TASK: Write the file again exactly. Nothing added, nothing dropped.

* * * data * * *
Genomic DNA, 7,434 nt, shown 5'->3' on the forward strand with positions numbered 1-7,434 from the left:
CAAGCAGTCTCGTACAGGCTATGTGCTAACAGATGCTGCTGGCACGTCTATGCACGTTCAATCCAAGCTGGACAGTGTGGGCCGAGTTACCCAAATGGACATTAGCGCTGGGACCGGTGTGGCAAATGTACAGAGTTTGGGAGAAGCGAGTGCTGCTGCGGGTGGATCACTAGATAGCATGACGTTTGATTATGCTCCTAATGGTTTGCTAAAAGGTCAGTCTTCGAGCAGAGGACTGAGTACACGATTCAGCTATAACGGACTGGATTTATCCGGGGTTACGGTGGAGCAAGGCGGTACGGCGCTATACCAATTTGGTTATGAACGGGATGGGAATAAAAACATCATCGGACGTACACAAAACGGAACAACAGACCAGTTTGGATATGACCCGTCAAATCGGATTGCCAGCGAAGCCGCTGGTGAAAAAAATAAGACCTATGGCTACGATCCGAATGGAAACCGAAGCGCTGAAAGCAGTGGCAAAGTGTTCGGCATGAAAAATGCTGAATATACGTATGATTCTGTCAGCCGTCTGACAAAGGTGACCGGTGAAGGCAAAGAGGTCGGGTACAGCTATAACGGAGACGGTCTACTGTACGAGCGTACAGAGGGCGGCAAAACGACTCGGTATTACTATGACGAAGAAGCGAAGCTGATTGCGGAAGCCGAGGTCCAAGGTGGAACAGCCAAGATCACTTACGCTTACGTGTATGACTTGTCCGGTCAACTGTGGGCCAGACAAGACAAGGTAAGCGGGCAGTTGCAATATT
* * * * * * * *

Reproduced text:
Genomic DNA, 7,434 nt, shown 5'->3' on the forward strand with positions numbered 1-7,434 from the left:
CAAGCAGTCTCGTACAGGCTATGTGCTAACAGATGCTGCTGGCACGTCTATGCACGTTCAATCCAAGCTGGACAGTGTGGGCCGAGTTACCCAAATGGACATTAGCGCTGGGACCGGTGTGGCAAATGTACAGAGTTTGGGAGAAGCGAGTGCTGCTGCGGGTGGATCACTAGATAGCATGACGTTTGATTATGCTCCTAATGGTTTGCTAAAAGGTCAGTCTTCGAGCAGAGGACTGAGTACACGATTCAGCTATAACGGACTGGATTTATCCGGGGTTACGGTGGAGCAAGGCGGTACGGCGCTATACCAATTTGGTTATGAACGGGATGGGAATAAAAACATCATCGGACGTACACAAAACGGAACAACAGACCAGTTTGGATATGACCCGTCAAATCGGATTGCCAGCGAAGCCGCTGGTGAAAAAAATAAGACCTATGGCTACGATCCGAATGGAAACCGAAGCGCTGAAAGCAGTGGCAAAGTGTTCGGCATGAAAAATGCTGAATATACGTATGATTCTGTCAGCCGTCTGACAAAGGTGACCGGTGAAGGCAAAGAGGTCGGGTACAGCTATAACGGAGACGGTCTACTGTACGAGCGTACAGAGGGCGGCAAAACGACTCGGTATTACTATGACGAAGAAGCGAAGCTGATTGCGGAAGCCGAGGTCCAAGGTGGAACAGCCAAGATCACTTACGCTTACGTGTATGACTTGTCCGGTCAACTGTGGGCCAGACAAGACAAGGTAAGCGGGCAGTTGCAATATT